In this latest adventure, Thor has experienced visions of Ragnarok, the end times in Norse mythology and the rise of fiery demon god Surtur (motion captured by Taika Waititi and voiced by Clancy Brown). This looks all to be certain by the emergence of the Goddess of Death Hela (Cate Blanchett) who takes over Thor’s home Asgard, shatters his hammer Mjolnir and inadvertently banishes him to the strange planet of Sakoor, led by the enigmatic Grandmaster (Jeff Goldblum). Thor is forced to fight in a gladiator match where his opponent is, much to his surprise (and glee), the Hulk, who ended up on the planet following the events of Avengers: Age of Ultron. With a fellow Avenger by his side, Thor must find a way to escape from Sakoor and return to Asgard in order to stop Hela and prevent Ragnarok from happening.
Right away it can be said that this is by far the best Thor movie and a lot of it can be put down to its strong spectacle and humour. Visually Ragnarok is absolutely stunning – the planet of Sakoor is gorgeous to look at with the contrasts between the dirty litter ridden streets at the bottom of the planet and the colourful almost psychedelic interior of the planet’s buildings – it truly makes you think that this is a crazy world that Thor has found himself on and the truly engaging spectacle just shows off the pure imagination of the writers. This is complimented by a fantastic score by Mark Mothersbaugh, who brings in 80s sounding keyboards into his music to create the out there sci-fi tone of the film whilst also working well with the dramatic moments. The humour meanwhile is some of the best that we’ve seen in the Marvel Cinematic Universe and makes the film challenge Guardians of the Galaxy as the funniest film in the franchise – every character gets at least one funny moment and none of it feels forced, with the standout humorous character being Korg, a rock monster whom Thor befriends that plans constant revolutions – and is voiced by director Taika Waititi with his high pitched New Zealand accent, which helps to bring a sense of levity to the character. Additionally, the movie doesn’t hesitate to get serious when it needs to be; Ragnarok is a threat and Hela’s actions are menacing, which the film doesn’t mishandle. This makes Ragnarok almost simultaneously the lightest and the darkest Thor film, where it’s tonnes of fun throughout but never loses that sense of threat that’s going on.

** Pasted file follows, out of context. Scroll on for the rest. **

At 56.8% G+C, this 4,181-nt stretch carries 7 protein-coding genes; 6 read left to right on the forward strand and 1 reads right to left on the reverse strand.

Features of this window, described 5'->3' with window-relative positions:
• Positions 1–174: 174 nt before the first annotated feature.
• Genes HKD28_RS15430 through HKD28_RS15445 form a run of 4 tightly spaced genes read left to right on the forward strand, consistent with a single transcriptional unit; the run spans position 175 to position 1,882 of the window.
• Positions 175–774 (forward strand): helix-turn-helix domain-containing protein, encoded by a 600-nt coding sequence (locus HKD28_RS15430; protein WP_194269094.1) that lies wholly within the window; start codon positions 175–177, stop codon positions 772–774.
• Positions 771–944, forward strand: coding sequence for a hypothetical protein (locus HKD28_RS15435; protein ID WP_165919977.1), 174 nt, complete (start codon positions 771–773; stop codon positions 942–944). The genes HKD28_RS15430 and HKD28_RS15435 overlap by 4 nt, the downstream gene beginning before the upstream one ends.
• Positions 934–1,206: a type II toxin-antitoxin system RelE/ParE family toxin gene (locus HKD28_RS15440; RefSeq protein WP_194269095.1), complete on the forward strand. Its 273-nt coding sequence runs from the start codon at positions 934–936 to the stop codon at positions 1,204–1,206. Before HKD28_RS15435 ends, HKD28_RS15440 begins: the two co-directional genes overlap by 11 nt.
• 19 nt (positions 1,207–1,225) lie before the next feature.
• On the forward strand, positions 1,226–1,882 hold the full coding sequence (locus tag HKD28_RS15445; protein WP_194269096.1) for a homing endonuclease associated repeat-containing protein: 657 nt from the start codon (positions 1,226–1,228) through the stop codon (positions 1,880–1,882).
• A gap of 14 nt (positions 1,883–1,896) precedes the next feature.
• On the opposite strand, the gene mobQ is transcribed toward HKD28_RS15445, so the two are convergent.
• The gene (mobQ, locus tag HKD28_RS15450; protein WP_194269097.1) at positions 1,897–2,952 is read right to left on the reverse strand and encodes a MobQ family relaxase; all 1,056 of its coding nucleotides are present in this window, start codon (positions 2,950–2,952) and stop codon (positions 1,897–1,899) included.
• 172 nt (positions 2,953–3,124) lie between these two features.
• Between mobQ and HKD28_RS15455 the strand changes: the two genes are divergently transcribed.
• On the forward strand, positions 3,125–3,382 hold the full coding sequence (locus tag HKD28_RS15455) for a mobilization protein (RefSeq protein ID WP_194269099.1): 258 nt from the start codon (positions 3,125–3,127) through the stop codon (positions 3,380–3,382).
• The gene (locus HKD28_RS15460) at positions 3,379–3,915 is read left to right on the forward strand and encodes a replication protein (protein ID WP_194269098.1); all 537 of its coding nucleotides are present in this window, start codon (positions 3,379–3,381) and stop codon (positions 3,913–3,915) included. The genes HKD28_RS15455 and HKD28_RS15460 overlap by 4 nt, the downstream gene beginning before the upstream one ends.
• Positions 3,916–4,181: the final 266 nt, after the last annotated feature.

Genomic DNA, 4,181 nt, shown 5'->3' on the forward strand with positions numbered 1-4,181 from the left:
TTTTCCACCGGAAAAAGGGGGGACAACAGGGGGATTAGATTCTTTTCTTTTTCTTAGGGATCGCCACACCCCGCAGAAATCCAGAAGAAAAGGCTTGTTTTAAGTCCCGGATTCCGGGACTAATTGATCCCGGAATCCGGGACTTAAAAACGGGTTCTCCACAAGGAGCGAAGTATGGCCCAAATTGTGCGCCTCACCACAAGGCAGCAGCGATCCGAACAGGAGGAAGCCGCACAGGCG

Thor: Ragnarok ranks as not just the best Thor film by a mile but it may be the best film to feature the character – it really does for him what The Winter Soldier did for Captain America and elevates him up from being an OK if not a little uninteresting character into a far more exciting and fun presence. Director Taika Waititi and the writers really came up with a visually spectacular and imaginative piece of filmmaking that is always engaging and delivers gags at such a rapid rate that you’ll be hardly pausing for breath throughout. The new characters are all fantastic and the presence of the Hulk really assists Ragnarok in becoming such a fun thrill ride, which ultimately elevates the film into becoming one of the absolute best in the Marvel Cinematic Universe.
Thor: Ragnarok – directed by Taika Waititi, screenplay by Eric Pearson, story by Pearson, Craig Kyle and Christopher Yost, produced by Kevin Feige, starring Chris Hemsworth, Tom Hiddleston, Cate Blanchett, Idris Elba, Jeff Goldblum, Tessa Thompson, Karl Urban, Mark Ruffalo and Anthony Hopkins. A Marvel Studios production, a Disney film